When the US Department of Justice charged three former Credit Suisse bankers with fraud and overseas bribery, the allegations had a familiar ring.
Prosecutors alleged last week that the trio had conspired with Mozambique’s former finance minister to borrow more than $2bn to fund a state fishing fleet and divert some of the proceeds into bribes and kickbacks.
It is the second time since November 1 that senior employees of a big global bank have been indicted for allegedly helping to rip off a developing nation. Two former senior Goldman Sachs bankers have been charged with conspiring to siphon bond proceeds out of Malaysia’s 1MDB investment fund to enrich themselves and corrupt officials. (Tim Leissner has pleaded guilty; Roger Ng denies wrongdoing; lawyers for the three CS bankers declined to comment.)
Goldman itself has also been criminally charged by Malaysian prosecutors and it is still under US investigation. Legal analysts expect the Wall Street bank to face serious consequences. Not only is Malaysia seeking $7.5bn, but US prosecutors have used harsh words in court documents filed in the individual cases. They said the bank’s “business culture” was “highly focused on consummating deals, at times prioritising this goal ahead of the proper operation of its compliance functions”. Goldman has said it is co-operating with the DoJ.
Credit Suisse, which also says it is co-operating with authorities, so far looks to be in better shape. The UK has downgraded its investigation into the “tuna bond” scandal from criminal to regulatory, and last week’s US indictment emphasised the efforts the Credit Suisse defendants made to deceive the bank’s compliance department. Prosecutors cited the use of personal email addresses and referred to the employees as having “withheld” information. A former prosecutor told the Financial Times last week that the language of the indictment “adopts the bank’s narrative that these are rogues, they lied to us”.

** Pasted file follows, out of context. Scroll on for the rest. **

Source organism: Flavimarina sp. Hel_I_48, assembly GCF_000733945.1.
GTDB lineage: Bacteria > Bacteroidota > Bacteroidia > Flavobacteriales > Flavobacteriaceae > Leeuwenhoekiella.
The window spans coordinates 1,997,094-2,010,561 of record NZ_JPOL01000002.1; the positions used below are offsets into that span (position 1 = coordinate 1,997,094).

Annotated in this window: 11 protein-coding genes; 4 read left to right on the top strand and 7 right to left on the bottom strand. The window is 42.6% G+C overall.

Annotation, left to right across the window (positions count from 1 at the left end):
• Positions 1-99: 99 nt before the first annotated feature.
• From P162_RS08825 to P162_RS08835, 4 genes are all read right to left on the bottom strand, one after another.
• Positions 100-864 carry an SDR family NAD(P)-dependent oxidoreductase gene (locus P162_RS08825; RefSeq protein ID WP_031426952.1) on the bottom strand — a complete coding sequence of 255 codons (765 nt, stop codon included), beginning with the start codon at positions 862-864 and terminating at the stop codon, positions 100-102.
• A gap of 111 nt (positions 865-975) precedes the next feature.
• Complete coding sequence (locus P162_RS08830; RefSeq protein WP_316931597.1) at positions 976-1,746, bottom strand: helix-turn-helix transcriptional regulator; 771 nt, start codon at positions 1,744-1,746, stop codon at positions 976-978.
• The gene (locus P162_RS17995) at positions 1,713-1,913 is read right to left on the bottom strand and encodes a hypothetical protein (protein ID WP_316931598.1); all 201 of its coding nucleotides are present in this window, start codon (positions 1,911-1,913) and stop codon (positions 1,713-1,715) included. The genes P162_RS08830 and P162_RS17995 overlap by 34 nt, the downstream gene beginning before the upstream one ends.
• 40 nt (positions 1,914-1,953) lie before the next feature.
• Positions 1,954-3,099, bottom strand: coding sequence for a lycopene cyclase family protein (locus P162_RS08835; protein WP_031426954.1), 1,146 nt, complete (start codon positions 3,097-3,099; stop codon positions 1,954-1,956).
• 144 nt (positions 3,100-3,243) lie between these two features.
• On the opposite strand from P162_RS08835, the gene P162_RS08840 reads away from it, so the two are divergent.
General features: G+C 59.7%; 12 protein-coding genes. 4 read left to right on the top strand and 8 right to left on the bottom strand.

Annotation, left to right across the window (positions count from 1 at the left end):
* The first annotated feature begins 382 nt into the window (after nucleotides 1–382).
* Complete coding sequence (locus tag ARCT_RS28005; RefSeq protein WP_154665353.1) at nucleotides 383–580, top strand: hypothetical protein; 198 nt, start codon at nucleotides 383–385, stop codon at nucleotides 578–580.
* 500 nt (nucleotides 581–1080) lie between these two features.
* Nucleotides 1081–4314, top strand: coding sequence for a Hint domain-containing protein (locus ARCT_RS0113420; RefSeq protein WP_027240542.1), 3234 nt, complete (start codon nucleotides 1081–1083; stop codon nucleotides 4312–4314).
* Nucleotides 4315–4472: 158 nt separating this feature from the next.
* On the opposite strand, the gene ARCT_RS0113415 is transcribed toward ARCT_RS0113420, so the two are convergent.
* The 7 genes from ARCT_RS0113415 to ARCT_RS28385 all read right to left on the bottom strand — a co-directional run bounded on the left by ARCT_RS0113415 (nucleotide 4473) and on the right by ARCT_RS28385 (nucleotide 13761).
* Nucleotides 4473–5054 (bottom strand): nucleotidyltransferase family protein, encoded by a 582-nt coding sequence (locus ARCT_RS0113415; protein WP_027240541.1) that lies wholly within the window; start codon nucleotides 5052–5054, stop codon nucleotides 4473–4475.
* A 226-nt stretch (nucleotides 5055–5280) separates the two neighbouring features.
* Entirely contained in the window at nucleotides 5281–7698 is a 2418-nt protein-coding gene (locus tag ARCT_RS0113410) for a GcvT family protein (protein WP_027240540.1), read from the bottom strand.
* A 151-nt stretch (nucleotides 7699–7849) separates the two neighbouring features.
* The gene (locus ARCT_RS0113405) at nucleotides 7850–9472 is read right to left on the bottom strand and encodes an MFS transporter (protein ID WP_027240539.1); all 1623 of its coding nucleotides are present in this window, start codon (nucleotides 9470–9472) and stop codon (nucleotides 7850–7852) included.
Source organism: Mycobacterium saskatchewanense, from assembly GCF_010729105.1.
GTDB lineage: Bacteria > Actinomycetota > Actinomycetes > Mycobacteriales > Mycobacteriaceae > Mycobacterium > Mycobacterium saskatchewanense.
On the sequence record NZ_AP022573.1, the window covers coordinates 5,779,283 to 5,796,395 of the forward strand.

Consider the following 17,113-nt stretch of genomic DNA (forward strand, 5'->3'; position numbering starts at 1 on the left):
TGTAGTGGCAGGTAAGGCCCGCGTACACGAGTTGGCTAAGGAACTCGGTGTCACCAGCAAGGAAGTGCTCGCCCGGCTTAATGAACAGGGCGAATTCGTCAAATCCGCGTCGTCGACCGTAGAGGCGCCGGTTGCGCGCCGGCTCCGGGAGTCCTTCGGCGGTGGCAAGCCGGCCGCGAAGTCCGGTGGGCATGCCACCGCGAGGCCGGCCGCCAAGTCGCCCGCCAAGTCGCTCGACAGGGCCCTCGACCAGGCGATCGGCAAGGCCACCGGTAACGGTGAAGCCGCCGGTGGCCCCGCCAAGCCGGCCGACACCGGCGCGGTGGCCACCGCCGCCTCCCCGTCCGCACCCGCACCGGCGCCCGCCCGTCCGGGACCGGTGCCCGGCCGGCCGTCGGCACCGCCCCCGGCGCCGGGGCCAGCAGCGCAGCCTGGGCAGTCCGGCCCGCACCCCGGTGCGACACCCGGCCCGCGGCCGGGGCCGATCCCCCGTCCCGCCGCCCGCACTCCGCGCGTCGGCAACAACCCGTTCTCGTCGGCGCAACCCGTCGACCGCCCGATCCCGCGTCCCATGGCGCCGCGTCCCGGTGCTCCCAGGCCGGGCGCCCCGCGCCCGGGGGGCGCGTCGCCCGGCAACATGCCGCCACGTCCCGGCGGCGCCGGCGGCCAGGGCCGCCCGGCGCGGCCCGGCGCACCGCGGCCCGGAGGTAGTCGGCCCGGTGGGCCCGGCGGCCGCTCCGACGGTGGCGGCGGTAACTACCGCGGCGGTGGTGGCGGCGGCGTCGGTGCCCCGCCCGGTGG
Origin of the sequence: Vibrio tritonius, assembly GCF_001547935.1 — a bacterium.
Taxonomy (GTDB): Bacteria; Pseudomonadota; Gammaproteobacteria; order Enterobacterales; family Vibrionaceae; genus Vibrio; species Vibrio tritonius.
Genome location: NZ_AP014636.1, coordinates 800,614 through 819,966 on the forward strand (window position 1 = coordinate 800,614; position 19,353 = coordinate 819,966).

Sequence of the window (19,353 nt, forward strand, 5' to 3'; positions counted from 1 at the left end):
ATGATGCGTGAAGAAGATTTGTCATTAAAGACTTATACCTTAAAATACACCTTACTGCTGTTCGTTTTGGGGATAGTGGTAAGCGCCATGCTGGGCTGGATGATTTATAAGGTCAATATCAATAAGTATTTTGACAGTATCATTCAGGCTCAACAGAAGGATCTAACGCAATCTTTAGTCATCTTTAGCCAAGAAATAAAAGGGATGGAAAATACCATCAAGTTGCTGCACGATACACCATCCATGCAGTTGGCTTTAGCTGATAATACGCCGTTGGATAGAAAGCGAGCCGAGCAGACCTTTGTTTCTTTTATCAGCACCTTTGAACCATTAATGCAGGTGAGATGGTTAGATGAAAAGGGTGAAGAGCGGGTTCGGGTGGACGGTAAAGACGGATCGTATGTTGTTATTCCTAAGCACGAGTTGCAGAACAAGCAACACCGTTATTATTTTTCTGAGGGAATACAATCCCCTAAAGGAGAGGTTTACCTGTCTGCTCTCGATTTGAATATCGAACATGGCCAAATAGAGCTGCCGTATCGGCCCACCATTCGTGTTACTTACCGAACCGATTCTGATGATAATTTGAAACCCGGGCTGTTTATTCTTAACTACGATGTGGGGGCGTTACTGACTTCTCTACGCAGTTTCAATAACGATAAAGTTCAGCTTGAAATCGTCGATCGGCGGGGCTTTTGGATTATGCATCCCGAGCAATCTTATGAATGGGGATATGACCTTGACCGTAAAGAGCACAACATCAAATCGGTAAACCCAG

One reason for the difference may be that Credit Suisse’s leadership has changed since the tuna bonds were marketed in 2013. Chief executive Tidjane Thiam joined the bank two years later and has restructured the way the bank handles deals with African countries. Goldman’s new chief executive David Solomon, by contrast, was among 30 senior executives who reviewed the 1MDB deals and has defended the bank’s culture against some criticisms.
Another difference is that the prosecutors probing Goldman have secured testimony from Mr Leissner, as part of his guilty plea, that misleading the compliance department was “very much in line” with Goldman’s culture. No named defendant in the Mozambique case has openly co-operated with prosecutors.
But the Swiss bank may not be home free. Two former prosecutors told me that it is standard operating procedure for an indictment to emphasise concealment efforts because that supports allegations of intentional wrongdoing.
Two sections of the indictment in particular could spell trouble for Credit Suisse. One specifically says that the defendants were “acting within the scope of their employment . . . with the intent, at least in part to benefit” the bank. The other details the ways the defendants were allegedly able to ignore, lie to or circumvent the bank’s compliance department. Both could be a worry for Credit Suisse if prosecutors conclude that the bank had shoddy controls or put business interests ahead of compliance.
The outcome of the case matters not just to Credit Suisse but also to Mozambique, one of the world’s poorest countries. It lost International Monetary Fund funding over the scandal and is struggling to pay back the debts it racked up with Credit Suisse’s help. Its citizens are hoping for a lifeline. “If Credit Suisse is found to have acted illegally . . . [it] should have to pay back the investors,” says Florival Mucave, a prominent local attorney.
That only seems fair.
Copyright The Financial Times Limited . All rights reserved. Please don't copy articles from FT.com and redistribute by email or post to the web.